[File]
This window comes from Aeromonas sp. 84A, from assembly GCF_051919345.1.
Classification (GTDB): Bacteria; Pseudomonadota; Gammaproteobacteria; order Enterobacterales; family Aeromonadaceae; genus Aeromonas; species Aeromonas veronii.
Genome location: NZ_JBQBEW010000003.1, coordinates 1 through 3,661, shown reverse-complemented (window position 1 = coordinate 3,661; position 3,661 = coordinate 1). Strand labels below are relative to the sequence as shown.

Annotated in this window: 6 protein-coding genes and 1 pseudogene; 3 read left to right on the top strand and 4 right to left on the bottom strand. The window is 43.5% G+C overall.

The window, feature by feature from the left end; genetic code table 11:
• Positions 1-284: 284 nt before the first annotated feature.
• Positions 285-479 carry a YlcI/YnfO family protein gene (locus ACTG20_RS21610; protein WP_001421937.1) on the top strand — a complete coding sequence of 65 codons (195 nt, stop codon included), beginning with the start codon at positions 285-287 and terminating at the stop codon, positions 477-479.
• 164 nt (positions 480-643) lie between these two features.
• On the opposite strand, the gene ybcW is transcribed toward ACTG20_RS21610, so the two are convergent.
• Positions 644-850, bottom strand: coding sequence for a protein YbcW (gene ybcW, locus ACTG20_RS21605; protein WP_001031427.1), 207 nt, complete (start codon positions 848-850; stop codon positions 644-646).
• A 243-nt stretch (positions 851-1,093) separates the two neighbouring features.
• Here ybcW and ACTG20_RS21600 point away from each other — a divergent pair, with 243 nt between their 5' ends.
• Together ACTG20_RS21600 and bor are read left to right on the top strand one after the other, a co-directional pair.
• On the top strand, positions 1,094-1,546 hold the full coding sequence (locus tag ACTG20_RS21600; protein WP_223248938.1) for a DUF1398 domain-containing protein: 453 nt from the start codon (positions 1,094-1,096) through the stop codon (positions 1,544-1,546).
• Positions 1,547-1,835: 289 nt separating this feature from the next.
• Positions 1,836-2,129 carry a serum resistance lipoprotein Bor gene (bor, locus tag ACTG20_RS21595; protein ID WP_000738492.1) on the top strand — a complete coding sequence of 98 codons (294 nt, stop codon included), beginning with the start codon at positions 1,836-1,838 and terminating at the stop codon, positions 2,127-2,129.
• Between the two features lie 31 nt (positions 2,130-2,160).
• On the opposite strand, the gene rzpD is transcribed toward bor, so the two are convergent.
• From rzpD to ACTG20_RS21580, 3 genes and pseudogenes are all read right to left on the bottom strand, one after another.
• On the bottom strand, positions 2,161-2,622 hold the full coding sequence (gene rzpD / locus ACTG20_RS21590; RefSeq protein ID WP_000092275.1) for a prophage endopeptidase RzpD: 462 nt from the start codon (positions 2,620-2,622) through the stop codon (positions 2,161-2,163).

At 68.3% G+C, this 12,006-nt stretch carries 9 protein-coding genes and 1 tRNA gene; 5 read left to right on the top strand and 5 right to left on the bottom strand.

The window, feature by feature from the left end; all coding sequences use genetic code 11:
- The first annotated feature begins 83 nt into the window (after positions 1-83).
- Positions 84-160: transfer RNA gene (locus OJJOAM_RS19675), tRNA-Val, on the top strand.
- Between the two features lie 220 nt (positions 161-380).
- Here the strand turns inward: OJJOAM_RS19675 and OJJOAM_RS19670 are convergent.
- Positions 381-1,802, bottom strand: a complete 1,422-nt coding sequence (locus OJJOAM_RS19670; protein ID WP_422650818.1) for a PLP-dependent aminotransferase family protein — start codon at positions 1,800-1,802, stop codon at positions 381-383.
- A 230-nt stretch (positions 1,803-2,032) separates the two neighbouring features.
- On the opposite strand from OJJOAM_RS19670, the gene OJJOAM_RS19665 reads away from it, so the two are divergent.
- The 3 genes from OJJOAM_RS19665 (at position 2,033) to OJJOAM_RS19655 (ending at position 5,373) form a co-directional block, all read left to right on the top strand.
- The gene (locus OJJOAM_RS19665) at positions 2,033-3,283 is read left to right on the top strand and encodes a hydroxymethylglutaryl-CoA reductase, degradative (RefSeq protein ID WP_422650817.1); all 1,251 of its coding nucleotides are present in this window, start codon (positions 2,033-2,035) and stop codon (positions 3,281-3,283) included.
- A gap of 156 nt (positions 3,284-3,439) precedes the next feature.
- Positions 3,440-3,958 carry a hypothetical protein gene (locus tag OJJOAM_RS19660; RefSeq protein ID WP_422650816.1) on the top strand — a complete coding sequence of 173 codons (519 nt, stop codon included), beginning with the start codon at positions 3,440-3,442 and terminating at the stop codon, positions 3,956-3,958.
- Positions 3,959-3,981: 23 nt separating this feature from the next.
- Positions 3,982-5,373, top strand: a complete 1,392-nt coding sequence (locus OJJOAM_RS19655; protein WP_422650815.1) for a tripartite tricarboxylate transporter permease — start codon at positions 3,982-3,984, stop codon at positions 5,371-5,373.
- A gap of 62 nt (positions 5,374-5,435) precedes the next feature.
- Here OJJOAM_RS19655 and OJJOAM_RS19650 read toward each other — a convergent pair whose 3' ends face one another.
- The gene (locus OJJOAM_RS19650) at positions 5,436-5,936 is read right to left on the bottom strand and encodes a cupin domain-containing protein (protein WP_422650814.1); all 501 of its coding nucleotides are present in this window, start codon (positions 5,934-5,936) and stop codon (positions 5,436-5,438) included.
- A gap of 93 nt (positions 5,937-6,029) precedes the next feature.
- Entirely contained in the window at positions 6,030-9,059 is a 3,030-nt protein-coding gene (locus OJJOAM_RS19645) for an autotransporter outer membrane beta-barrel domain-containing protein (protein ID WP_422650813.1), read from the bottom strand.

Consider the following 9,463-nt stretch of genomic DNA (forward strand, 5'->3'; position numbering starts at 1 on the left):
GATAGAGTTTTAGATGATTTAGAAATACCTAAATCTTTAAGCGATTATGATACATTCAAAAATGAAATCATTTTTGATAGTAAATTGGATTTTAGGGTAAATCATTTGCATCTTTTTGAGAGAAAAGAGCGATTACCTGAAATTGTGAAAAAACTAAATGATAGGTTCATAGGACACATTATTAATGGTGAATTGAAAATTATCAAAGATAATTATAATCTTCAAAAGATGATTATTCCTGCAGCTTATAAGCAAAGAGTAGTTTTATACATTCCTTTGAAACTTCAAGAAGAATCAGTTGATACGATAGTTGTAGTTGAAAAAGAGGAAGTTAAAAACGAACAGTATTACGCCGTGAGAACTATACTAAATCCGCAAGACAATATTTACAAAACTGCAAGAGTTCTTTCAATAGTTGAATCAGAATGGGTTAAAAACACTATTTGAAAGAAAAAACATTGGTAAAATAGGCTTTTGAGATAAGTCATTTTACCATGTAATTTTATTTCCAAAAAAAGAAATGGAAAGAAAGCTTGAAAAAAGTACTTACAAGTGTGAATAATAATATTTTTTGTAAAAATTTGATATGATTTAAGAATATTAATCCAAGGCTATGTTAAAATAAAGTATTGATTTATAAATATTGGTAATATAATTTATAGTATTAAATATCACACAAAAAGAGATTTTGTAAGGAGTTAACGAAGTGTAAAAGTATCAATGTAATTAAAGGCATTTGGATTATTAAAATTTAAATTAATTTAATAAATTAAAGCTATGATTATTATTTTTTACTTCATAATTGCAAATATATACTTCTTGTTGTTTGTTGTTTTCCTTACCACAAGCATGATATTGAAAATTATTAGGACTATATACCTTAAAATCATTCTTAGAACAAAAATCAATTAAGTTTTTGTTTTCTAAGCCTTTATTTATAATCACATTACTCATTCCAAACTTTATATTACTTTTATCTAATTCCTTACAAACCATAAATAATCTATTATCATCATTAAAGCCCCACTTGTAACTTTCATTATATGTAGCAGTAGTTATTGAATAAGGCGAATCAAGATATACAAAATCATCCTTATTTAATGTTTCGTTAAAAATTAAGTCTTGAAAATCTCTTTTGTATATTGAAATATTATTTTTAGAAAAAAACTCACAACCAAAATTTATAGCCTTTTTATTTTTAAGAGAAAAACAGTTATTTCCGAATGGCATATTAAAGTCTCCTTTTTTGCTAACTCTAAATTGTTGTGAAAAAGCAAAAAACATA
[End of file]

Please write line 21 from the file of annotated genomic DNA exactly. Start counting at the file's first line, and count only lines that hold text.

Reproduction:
At 68.3% G+C, this 12,006-nt stretch carries 9 protein-coding genes and 1 tRNA gene; 5 read left to right on the top strand and 5 right to left on the bottom strand.